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Sensitivity of isoprene emissions from the terrestrial biosphere to 20th century changes in atmospheric CO2 concentration, climate, and land use

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Article numberGB1004
<mark>Journal publication date</mark>11/02/2010
<mark>Journal</mark>Global Biogeochemical Cycles
Number of pages11
Pages (from-to)-
Publication StatusPublished
<mark>Original language</mark>English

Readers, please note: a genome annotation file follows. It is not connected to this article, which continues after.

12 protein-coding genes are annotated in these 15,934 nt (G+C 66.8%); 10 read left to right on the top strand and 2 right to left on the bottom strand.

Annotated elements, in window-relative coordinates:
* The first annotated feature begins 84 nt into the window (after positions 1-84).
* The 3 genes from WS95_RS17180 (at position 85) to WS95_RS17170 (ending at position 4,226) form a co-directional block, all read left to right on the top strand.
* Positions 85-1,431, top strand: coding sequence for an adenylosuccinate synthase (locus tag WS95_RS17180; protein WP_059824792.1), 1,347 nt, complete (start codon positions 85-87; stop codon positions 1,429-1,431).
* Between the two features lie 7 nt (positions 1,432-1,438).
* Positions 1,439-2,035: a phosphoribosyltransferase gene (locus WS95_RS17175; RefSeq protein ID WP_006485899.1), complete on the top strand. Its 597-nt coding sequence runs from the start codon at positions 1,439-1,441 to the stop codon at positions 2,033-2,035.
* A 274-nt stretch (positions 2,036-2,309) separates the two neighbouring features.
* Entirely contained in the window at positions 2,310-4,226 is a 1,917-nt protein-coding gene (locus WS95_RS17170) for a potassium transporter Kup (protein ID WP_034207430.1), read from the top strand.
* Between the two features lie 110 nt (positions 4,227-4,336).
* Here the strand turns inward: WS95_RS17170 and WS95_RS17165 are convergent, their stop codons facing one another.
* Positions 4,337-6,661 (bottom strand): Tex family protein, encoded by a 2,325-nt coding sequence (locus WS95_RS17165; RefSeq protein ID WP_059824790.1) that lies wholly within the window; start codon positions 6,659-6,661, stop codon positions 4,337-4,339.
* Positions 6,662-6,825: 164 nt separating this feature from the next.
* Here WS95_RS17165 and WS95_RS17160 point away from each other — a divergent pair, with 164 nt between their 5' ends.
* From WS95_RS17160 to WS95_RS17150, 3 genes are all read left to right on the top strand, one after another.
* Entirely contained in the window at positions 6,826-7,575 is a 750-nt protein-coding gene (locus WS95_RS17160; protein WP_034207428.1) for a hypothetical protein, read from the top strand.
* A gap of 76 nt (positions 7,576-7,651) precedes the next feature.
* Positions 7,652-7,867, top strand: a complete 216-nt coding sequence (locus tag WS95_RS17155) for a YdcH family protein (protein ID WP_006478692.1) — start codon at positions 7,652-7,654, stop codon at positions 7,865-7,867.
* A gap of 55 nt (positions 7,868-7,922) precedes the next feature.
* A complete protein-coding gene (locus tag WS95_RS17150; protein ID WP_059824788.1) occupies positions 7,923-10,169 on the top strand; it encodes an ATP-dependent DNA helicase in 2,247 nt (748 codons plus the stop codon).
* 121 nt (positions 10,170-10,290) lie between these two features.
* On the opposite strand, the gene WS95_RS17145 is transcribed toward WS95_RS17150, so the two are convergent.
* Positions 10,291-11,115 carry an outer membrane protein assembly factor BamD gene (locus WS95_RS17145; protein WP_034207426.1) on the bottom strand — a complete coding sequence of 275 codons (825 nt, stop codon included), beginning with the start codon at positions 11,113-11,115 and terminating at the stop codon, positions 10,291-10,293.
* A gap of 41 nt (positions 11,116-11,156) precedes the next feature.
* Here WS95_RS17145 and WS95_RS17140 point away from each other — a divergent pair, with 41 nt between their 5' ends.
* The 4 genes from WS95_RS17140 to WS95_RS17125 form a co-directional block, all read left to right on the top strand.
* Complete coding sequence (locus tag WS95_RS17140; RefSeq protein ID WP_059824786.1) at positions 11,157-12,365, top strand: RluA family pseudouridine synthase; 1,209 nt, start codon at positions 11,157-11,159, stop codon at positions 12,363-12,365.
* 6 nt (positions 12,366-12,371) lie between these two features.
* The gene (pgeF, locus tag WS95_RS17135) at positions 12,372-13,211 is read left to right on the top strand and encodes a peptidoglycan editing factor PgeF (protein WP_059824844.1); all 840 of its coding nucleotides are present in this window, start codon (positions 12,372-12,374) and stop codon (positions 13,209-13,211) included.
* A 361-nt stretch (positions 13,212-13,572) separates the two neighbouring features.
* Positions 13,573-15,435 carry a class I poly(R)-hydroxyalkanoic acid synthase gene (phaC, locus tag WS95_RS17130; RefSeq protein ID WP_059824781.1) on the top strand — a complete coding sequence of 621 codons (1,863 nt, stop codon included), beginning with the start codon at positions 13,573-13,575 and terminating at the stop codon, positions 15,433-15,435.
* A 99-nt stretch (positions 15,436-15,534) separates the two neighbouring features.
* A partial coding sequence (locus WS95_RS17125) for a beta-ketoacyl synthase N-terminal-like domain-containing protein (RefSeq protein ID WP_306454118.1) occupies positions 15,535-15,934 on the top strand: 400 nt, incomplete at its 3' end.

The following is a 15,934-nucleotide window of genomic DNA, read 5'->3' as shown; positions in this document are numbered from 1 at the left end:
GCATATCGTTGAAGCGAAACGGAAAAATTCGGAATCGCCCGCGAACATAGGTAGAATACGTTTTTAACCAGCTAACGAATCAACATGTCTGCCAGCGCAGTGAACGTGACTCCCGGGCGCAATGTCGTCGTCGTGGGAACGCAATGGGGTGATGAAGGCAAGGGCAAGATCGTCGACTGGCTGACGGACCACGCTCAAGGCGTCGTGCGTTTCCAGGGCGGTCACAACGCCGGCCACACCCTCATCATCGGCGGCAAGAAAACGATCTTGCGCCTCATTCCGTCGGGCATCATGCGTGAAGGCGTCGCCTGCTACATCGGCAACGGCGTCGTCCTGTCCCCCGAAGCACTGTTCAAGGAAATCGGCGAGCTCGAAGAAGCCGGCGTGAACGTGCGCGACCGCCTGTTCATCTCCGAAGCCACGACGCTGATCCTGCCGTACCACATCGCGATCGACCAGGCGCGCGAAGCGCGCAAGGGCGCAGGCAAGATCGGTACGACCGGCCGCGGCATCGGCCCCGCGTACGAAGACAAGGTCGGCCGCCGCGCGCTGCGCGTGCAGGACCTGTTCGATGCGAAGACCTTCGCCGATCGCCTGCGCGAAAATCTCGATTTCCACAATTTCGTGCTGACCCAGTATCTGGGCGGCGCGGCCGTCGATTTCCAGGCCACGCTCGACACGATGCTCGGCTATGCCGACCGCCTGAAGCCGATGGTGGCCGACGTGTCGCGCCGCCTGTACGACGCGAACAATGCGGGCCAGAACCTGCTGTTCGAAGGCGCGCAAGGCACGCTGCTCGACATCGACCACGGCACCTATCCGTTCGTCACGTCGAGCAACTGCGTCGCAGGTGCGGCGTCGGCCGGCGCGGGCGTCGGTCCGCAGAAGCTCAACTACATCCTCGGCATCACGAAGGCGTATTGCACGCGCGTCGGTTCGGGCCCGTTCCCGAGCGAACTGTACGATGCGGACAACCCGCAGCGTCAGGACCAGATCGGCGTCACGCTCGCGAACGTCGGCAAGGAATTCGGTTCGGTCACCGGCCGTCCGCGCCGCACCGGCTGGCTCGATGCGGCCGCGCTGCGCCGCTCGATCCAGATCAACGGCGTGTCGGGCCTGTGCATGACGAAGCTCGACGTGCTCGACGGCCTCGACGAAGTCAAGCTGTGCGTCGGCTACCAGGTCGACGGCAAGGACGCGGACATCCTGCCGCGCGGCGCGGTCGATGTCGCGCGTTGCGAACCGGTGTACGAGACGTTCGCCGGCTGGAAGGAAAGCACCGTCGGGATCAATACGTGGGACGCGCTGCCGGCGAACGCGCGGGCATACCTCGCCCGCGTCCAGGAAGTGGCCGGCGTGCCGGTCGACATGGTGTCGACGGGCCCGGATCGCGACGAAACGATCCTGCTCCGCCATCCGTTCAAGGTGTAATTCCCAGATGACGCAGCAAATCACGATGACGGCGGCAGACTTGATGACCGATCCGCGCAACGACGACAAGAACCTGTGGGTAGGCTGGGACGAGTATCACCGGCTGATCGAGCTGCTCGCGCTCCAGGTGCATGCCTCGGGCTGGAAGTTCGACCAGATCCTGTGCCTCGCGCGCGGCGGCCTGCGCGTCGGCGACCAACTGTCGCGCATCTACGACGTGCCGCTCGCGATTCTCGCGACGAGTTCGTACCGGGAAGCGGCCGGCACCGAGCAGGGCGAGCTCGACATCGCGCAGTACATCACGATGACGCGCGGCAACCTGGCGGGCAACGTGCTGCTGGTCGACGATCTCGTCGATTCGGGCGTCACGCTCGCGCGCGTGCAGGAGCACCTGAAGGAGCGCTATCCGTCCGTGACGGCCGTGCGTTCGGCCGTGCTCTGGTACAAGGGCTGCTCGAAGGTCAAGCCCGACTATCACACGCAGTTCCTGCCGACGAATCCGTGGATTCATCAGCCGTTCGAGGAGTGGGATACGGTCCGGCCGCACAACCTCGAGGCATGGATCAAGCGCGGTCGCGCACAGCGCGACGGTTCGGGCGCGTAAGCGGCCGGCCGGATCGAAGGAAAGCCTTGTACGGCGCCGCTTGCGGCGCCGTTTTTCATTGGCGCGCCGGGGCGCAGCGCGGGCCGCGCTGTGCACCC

We describe the development and analysis of a global model based on Model of Emissions of Gases and Aerosols from Nature (MEGAN) (Guenther et al., 2006) for estimating isoprene emissions from terrestrial vegetation. The sensitivity of calculated isoprene emissions to descriptors including leaf age, soil moisture, atmospheric CO2 concentration, and regional variability of emission factors is analyzed. The validity of the results is evaluated by comparison with compilations of published field-based canopy-scale observations. Calculated isoprene emissions reproduce above-canopy flux measurements and the site-to-site variability across a wide range of latitudes, with the model explaining 60% of the variance. Although the model underestimates isoprene emissions, especially in northern latitude localities, this disagreement is significantly corrected when regional variability of emission factors for particular plant functional types is considered (r(2) = 0.78). At the global scale, we estimate a terrestrial biosphere isoprene flux of 413 TgC yr(-1) using the present-day climate, atmospheric CO2 concentration, and vegetation distribution, and this compares with other published estimates from global modeling studies of 402 to 660 TgC yr(-1). The validated model was used to calculate changes in isoprene emissions in response to atmospheric CO2 increase, climate change, and land use change during the 20th century (1901-2002). Changes in all of these factors are found to impact significantly on isoprene emissions over the course of the 20th century. Between 1901 and 2002, we estimate that at the global scale, climate change was responsible for a 7% increase in isoprene emissions, and rising atmospheric CO2 caused a 21% reduction. However, by the end of the 20th century (2002), anthropogenic cropland expansion has the largest impact reducing isoprene emissions by 15%. Overall, these factors combined to cause a 24% decrease in global isoprene emissions during the 20th century. It remains to be determined whether predicted 21st century warming and increased use of isoprene-emitting crops for biofuels ( e. g., oil palm) will more than offset any future CO2 suppression of isoprene emission rates.